The British Museum To Train Iraqis To Restore Archaeological Sites In The World’s Cradle Of Civilization

Work is beginning at the site of the world's oldest bridge which led the way to the ancient Sumerian city of Girsu.

The British Museum to train Iraqi archaeologists to preserve ancient sites.
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Work is beginning at the site of the world's oldest bridge which led the way to the ancient Sumerian city of Girsu.

The British Museum has devised the ingenious idea of developing a training program for Iraqis that will help to not only preserve, but also to restore, ancient archaeological sites in areas that have been utterly devastated by wars and the Islamic State. The new program will begin in April and will take eight female refugees from the region of Mosul and train them as archaeologists to develop the skills necessary to try and tackle the archaeological destruction that has occurred over the years in Iraq.

The archaeologists will be trained in two different locales, with part of the program taking place in London and the second half of it in Naseriyah at the Tello site, which is southeast of Baghdad. This area is also home to the oldest known bridge in the world and would have been the entrance to the ancient Sumerian city of Girsu, as the Guardian report.

The city of Girsu, where the 4,000-year-old bridge still stands untouched and exceedingly well-preserved, was at one time where the Lagash empire maintained its capital and would have been one of its largest and most important administrative centers. This is the location that The British Museum will be using as the focal point of its new program.

While Girsu is in an area of Iraq that has not been touched by Isis, it is still suffering mightily due to natural conditions like erosion. This makes it the perfect place to train the Iraqi archaeologists, according to The British Museum’s Sebastien Rey. For one thing, when it comes to the city’s topography, it is quite similar to other locations that the trained archaeologists will be working at in the future, and it is also currently safe from violence.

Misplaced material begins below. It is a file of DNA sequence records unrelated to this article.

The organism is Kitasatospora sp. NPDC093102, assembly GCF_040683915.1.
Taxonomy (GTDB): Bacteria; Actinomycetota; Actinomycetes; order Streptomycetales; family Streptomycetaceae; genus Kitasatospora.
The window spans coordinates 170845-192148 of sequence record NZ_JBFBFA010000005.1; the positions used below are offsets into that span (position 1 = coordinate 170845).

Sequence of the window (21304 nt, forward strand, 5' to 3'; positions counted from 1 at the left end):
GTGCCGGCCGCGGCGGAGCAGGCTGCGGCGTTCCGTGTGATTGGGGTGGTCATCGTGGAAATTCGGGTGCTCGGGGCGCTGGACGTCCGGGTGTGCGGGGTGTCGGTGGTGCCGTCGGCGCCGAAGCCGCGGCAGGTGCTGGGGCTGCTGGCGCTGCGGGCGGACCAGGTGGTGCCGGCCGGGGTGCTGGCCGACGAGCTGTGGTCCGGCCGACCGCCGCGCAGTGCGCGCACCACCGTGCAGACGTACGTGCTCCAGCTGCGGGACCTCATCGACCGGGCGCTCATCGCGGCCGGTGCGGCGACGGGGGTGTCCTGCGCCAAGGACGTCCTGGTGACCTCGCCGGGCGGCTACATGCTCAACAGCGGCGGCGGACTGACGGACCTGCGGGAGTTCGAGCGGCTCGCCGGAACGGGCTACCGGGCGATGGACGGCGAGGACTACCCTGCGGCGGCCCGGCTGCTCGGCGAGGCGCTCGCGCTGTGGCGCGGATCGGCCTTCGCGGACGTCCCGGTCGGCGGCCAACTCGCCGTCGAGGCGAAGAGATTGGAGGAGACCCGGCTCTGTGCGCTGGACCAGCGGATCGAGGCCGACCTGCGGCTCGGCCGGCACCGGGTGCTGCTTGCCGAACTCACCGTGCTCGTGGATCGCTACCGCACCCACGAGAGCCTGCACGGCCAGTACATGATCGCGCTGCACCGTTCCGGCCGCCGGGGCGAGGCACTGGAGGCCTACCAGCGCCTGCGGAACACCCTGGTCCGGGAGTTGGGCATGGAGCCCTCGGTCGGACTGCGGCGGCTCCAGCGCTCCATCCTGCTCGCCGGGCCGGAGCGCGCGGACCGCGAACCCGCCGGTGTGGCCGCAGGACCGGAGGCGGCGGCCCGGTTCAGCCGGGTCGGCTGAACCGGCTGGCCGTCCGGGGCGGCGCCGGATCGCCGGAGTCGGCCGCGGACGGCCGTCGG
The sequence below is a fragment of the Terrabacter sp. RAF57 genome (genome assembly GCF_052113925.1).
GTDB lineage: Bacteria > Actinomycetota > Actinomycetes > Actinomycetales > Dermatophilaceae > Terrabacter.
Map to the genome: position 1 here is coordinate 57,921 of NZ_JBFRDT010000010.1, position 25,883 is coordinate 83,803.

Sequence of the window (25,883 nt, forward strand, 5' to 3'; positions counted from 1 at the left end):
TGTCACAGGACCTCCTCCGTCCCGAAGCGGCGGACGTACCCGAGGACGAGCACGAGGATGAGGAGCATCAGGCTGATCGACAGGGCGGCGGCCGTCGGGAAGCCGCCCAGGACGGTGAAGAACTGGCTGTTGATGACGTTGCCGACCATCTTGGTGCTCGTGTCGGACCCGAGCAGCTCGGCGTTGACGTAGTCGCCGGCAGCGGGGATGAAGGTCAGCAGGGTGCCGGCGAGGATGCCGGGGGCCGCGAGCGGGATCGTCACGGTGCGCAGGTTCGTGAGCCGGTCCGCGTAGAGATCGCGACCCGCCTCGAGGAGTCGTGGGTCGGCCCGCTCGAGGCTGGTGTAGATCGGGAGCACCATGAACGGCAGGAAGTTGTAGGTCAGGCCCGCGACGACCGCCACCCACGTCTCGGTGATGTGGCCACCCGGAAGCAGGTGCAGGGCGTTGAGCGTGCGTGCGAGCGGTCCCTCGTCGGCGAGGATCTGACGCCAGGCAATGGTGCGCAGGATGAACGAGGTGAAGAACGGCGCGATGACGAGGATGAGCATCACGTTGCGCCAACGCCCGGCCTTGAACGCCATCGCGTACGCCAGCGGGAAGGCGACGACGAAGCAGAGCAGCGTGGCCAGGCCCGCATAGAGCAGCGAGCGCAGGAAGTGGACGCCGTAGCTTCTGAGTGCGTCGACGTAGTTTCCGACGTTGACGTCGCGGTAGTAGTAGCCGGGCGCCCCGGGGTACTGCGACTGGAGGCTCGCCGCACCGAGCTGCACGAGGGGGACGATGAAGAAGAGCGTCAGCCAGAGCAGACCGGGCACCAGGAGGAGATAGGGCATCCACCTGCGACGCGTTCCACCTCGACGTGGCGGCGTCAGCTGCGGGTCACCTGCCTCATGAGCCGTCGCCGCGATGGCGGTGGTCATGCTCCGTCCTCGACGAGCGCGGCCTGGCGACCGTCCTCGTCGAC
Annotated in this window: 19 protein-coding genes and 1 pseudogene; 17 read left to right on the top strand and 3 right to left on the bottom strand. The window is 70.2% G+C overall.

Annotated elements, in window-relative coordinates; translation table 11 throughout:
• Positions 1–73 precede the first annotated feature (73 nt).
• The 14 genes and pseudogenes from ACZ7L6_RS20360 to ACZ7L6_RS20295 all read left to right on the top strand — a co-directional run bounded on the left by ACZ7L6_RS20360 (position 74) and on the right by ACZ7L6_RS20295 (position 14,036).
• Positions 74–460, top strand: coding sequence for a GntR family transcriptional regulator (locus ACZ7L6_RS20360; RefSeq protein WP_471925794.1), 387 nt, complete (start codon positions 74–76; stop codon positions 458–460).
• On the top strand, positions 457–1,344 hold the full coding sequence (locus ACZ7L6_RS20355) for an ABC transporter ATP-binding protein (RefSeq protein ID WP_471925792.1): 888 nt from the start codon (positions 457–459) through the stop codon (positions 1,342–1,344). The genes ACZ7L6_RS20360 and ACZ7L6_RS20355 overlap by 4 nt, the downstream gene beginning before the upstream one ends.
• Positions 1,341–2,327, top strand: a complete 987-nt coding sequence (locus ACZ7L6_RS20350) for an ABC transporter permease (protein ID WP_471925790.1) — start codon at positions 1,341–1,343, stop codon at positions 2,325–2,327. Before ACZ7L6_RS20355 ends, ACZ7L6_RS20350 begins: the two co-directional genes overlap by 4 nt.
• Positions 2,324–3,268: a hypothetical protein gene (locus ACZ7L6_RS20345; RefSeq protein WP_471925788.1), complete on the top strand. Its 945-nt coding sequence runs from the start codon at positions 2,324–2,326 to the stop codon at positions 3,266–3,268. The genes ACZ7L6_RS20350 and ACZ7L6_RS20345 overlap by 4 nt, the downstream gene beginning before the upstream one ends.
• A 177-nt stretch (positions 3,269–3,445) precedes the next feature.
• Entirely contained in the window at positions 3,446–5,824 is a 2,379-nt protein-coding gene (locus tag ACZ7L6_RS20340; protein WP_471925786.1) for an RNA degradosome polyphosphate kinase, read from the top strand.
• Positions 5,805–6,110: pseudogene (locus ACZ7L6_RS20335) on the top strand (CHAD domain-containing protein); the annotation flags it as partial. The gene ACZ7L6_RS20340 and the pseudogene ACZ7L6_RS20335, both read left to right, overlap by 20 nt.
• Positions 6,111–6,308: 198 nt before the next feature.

When describing the ancient Sumerian site, Rey explained that the bridge would have originally been fashioned atop a canal, which has been shown by the clever use of drones.

“There is little doubt that this is the world’s oldest bridge. It is a huge monument that was originally first excavated before the second world war. When we were finally able to, we were able to confirm it was a bridge built over an ancient canal, which we could confirm from alluvial deposits and the use of a drone.”

The 4,000-year-old bridge would also have served as the starting point for Sumerians who would have celebrated the city’s many religious festivals, and as such serves as a lasting monument to the earliest gods in history.

“It was more than 40 metres long and eight to 10 meters wide and was one of the main access points to the ancient city of Girsu, which was one of the first cities in the world. It was the entry point for pilgrims during religious festivals – including the city’s tutelary god, Ningirsu – and so was an important symbolic feature.”

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The importance of The British Museum’s new program of training Iraqi archaeologists cannot be underestimated, especially when considering the fact that the Iraqi state board of antiquities has estimated that 80 percent of Nimrud and 70 percent of Nineveh has been destroyed by Islamic militants and looters.

New skills learned at Girsu in Iraq mean that Nineveh and Nimrud may one day be restored back to their former glory by these dedicated teams of archaeologists, according to Sebastien Rey.

“A lot needs to be done to assess damage at those sites, which means that the fact that local architects can work in safety southern Iraq makes Tello an ideal site for training for what will be required at places like Nineveh and Nimrud.”

Mehdi Ali Raheem, who is tasked with curating the Iraq Museum, hopes that these sites will one day be safe from danger and preserved for the future, so that tourists can once again visit and see how the world’s first cities grew and evolved over time.

“It is really important for the future. The conservation of the bridge and the preparation of site panels to explain our work to a wider audience will help bring tourists back to our country – which was the cradle of civilization – first from the Middle East, and then international tourists.”

Raheem will also be heavily involved in The British Museum’s training of the new Iraqi archaeologists and it is hoped that one day all of the ruined cities like Nineveh, Nimrud and Girsu will be resurrected.